Brittney Griner Arrives in Texas


WNBA star Brittney Griner deplanes at Kelly Field in San Antonio Friday, Dec. 9, 2022, following her release in a prisoner swap with Russia. | Image by Eric Gay/AP Photo

WNBA star Brittney Griner is back on U.S. soil, landing at San Antonio’s Kelly Field Air Force Base around 4:30 a.m. CT Friday after nearly 10 months in Russian detention.

Griner was released in a high-profile prisoner exchange for notorious convicted Russian arms dealer Viktor Bout.

“So happy to have Brittney back on U.S. soil,” the U.S. special presidential envoy for hostage affairs, Roger D. Carstens, who traveled on the plane with Griner, tweeted Friday. “Welcome home B.G.!”

Griner and three other people were seen getting off the Gulfstream G550 corporate jet, which landed at Kelly Field after a flight from the United Arab Emirates, where the prisoner exchange took place. The flight made a stop in Manchester in the United Kingdom.

Her wife, Cherelle Griner, and her parents met the two-time Olympic gold medalist and Baylor University All-American at a medical facility in San Antonio, where she is expected to undergo an extensive physical and mental medical evaluation, KENS5 reported.

National Security Council spokesman John Kirby told NBC that Griner appeared to be in good spirits and health after her arrival.

Griner is a Texas native; her family lives in the Houston suburbs. The City Hall in Houston was lit up in red, white, and blue in her honor Thursday night, said Mayor Sylvester Turner.

State Department Spokesperson Ned Price said the U.S. would provide Griner with whatever she requested.

“She may seek the assistance that the U.S. is going to provide, and we are going to make all of that available to her. How long she takes advantage of that assistance, that is a question for Brittney Griner, it is a question for Cherelle. But it is going to be an ongoing conversation we have with them,” Price said on MSNBC.

Following her medical evaluation, Griner will return to her Arizona home, where she plays for the WNBA’s Phoenix Mercury.

Griner also played pro basketball in Russia during the WNBA off-season. She was arrested at a Moscow airport in February as she arrived to play for her Russian team after authorities determined she was carrying vape canisters with cannabis oil.

Her arrest came just one week before Russian President Vladimir Putin launched his invasion of Ukraine.

Griner pleaded guilty to drug smuggling charges though she claimed she accidentally packed the cannabis oil in her luggage. Her defense team presented a statement from her U.S. doctor that she had been prescribed cannabis to treat pain.

She was found guilty and sentenced to nine years in a forced labor camp in Mordovia, about 300 miles southeast of Moscow.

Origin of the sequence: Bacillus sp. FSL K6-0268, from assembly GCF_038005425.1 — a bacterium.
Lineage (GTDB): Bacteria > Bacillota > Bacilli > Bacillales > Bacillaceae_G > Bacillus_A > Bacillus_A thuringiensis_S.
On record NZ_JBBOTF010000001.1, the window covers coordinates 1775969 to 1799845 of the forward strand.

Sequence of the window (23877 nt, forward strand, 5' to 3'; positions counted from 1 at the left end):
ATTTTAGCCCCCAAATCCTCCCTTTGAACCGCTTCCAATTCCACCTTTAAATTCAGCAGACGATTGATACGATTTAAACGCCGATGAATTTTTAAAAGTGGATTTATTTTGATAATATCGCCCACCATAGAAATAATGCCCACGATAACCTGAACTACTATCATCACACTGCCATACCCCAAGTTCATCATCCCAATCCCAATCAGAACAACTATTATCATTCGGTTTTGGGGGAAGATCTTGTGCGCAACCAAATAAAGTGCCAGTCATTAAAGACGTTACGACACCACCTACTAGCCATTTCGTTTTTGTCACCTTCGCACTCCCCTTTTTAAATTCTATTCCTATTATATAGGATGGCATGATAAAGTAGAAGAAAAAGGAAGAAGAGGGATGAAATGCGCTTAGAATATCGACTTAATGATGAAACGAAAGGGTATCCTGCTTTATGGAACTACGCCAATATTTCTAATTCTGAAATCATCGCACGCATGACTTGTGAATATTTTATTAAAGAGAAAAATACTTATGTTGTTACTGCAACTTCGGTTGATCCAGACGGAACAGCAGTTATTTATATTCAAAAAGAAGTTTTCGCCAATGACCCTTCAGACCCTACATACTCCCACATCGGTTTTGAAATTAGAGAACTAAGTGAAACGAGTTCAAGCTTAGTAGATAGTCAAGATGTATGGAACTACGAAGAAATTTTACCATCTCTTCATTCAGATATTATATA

Before her conviction, the U.S. State Department declared Griner “wrongfully detained” — a designation Russia rejected.

The exchange of Griner for Bout had been rumored since May. Bout, dubbed the “Merchant of Death,” had served less than half of a 25-year sentence for conspiring to kill American nationals and selling tens of thousands of dollars worth of weapons to the Revolutionary Armed Forces of Colombia (FARC) narco-terror group.

Not included in the deal was Paul Whelan — an ex-marine detained in Russia for nearly four years on espionage charges.

Kirby, the National Security Council spokesman, told NBC that freeing Whelan and Griner was not an option in the U.S. negotiations with Russia, saying, “this wasn’t a choice between Paul or Brittney.”

“The only deal we could secure was Brittney for Mr. Bout. That was the only deal available to us,” Kirby said. “So, the choice really was either we bring Brittney home and get one American released or we get none. And obviously we chose to bring Brittney home.”

He said the U.S. will continue fighting for Whelan’s release and that giving up Bout “doesn’t mean there aren’t going to be options going forward.”

Whelan’s family supported the deal to bring Griner home, calling it “the right decision” rather than waiting for another opportunity that may never have come.

Griner’s family said they would continue to support the release of Whelan and other Americans wrongfully detained abroad.

“We sincerely thank you all for the kind words, thoughts and prayers — including Paul and the Whelan family who have been generous with their support for Brittney and our family during what we know is a heartbreaking time,” Griner’s family said in a statement to ESPN. “We pray for Paul and for all wrongfully detained Americans’ swift and safe return.”

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